pg_basebackup is a core utility which makes a "base backup" - a binary snapshot - of a running PostgreSQL cluster's data directory via the replication protocol. This base backup is typically used as the basis for a replicated version of the original cluster; for example, after copying a running cluster's data to a different server, a PostgreSQL instance can be started using the copied data as its data directory and configured as a replication standby. If appropriately configured, this standby will automatically synchronise any changes on the source server since the base backup was taken.
pg_basebackup was introduced in PostgreSQL 9.1.
Note that despite its name,
pg_basebackup is not a backup utility per-se; regular database backups should be made using
pg_dumpall, or better still using a utility such as Barman or pg_backrest. Also,
pg_basebackup can only make snapshots of an entire cluster, not individual databases or objects. pg_dump or logical replication are more suitable tools for this task. (However, by using
pg_basebackup to "kickstart" a replication standby it becomes possible to make backups from the standby and avoid the load pg_dump etc place on the primary database).
To be able to make a base backup,
pg_basebackup requires a superuser or replication user login on the running cluster with appropriate connection permissions defined in pg_hba.conf . Sufficient walsender processes must be available (configuration setting
pg_basebackup makes a one-to-one copy of all files and directories in the original cluster (option
--format=plain), however it can also output copied data to tar files (option
--format=tar). See the documentation for caveats on tablespace handling.
Note that the completed base backup will include any configuration files such as
pg_hba.conf files contained in the original server's data directory. These files (along with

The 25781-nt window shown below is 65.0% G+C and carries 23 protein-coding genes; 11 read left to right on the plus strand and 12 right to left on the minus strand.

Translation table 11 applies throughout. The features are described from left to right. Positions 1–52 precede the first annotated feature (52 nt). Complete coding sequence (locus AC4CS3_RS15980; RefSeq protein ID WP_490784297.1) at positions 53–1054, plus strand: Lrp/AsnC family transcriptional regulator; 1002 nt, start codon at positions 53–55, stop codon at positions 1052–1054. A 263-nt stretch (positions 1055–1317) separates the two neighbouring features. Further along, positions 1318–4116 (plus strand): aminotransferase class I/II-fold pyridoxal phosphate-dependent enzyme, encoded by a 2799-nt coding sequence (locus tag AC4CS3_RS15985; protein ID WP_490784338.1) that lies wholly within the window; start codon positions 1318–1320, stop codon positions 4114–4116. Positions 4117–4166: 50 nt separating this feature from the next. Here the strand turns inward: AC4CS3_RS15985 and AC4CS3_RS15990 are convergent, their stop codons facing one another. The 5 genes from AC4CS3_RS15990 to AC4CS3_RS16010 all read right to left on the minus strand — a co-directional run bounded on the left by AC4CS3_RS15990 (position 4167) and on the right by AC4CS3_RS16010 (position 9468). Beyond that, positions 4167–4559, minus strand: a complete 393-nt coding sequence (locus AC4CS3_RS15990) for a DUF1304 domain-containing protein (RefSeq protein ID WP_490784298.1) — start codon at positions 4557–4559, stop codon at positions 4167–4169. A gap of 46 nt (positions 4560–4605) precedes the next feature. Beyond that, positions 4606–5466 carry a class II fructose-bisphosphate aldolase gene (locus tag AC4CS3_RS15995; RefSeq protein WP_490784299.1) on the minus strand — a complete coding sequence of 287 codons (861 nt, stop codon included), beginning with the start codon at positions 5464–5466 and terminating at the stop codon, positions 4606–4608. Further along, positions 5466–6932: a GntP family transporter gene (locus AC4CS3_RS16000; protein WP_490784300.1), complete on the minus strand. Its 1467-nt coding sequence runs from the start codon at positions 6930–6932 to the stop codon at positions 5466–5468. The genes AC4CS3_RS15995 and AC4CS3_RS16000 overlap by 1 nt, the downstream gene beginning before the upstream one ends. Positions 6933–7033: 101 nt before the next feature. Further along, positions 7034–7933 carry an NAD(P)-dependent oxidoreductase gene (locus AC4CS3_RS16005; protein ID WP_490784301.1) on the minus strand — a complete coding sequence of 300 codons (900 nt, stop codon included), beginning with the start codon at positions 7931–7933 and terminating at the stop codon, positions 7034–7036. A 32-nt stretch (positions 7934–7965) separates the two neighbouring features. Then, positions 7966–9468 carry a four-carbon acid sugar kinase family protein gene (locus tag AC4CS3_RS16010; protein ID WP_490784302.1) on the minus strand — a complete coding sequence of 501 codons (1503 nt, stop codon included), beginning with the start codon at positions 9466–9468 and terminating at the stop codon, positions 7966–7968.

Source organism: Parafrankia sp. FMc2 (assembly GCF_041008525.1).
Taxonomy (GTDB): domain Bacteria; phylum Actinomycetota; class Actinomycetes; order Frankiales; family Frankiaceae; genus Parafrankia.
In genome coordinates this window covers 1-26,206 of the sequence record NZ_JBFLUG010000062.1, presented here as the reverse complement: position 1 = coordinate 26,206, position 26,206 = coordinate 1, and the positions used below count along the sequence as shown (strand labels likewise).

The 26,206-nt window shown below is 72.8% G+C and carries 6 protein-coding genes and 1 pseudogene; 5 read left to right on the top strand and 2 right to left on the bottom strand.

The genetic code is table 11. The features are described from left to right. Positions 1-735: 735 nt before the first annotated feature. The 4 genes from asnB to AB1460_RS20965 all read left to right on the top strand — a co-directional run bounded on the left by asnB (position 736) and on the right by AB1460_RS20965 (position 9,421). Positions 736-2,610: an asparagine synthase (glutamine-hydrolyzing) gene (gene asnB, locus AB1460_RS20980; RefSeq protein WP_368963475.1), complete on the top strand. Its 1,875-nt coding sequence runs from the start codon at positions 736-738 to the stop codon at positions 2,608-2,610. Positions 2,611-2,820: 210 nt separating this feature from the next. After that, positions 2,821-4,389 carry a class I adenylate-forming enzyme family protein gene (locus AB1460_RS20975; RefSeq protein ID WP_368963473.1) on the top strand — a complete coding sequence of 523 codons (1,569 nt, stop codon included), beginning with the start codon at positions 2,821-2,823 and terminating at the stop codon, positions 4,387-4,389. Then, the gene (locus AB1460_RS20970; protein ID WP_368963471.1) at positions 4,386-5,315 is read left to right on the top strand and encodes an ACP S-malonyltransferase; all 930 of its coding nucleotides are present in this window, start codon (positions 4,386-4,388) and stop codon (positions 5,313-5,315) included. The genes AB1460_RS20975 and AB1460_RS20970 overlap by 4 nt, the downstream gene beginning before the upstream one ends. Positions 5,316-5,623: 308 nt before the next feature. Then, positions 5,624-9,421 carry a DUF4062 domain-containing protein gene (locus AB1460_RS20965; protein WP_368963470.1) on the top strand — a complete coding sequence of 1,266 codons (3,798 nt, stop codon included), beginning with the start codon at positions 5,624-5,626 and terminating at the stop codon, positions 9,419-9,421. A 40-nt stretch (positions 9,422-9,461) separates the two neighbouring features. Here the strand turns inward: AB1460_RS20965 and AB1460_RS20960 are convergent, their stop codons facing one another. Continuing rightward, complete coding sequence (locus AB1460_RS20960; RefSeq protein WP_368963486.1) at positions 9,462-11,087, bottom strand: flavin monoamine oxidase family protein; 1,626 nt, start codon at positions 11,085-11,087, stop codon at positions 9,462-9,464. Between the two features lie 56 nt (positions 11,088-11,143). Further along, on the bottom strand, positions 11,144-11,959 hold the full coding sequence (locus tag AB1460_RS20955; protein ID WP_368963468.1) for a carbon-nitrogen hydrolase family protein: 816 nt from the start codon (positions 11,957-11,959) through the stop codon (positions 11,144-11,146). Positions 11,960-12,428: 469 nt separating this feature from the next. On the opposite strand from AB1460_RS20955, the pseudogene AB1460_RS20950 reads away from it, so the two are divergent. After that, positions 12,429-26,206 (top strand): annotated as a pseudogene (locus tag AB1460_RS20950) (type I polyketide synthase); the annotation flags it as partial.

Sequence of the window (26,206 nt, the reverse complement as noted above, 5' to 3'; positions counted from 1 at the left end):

recovery.conf in PostgreSQL 11 and earlier) may need to be adjusted or created before starting a PostgreSQL instance using the copied data directory.
pg_basebackup provides a
--progress option to dynamically display the progress of the base as a percentage and in kilobytes.
- PostgreSQL 13
- PostgreSQL 12
- PostgreSQL 11
--create-slotadded, to automatically create a replication slot specified with the
--slotoption (commit 3709ca1c)
- PostgreSQL 10
- PostgreSQL 9.6
--slotadded to reserve a replication slot before the backup is started (commit 0dc848b0)
- PostgreSQL 9.5
- PostgreSQL 9.4
- PostgreSQL 9.3
- PostgreSQL 9.2
- able to make base backups from standby servers (commit 8366c780)
- PostgreSQL 9.1
- added (commit 048d148f)
postgres@node:~> pg_basebackup -h node1 -U repuser -D /path/to/local/datadir --xlog --format=plain \
--label=backup_2013-03-26 --progress --verbose Password: transaction log start point: 6B/A40053E8 91977/9000384 kB (1%), 0/1 tablespace (node2-datadir/base/1) transaction log end point: 6B/A44A7040 pg_basebackup: base backup completed
Note that after executing the command, there is often a delay of a few seconds before any activity becomes visible; this is usually because
pg_basebackup is waiting for the next checkpoint to occur (a checkpoint can be forced with the option
While pg_basebackup is running,
pg_stat_replication will look something like this:
postgres=# SELECT * FROM pg_stat_replication; -[ RECORD 1 ]----+----------------------------- pid | 10770 usesysid | 90766160 usename | repuser application_name | pg_basebackup client_addr | 192.168.1.33 client_hostname | client_port | 31933 backend_start | 2013-03-27 02:34:53.29996+01 state | backup sent_location | 0/0 write_location | flush_location | replay_location | sync_priority | 0 sync_state | async
postgres=# SELECT * from pg_stat_progress_basebackup \x\g\x -[ RECORD 1 ]--------+------------------------- pid | 29070 phase | streaming database files backup_total | 2179629568 backup_streamed | 945447936 tablespaces_total | 1 tablespaces_streamed | 0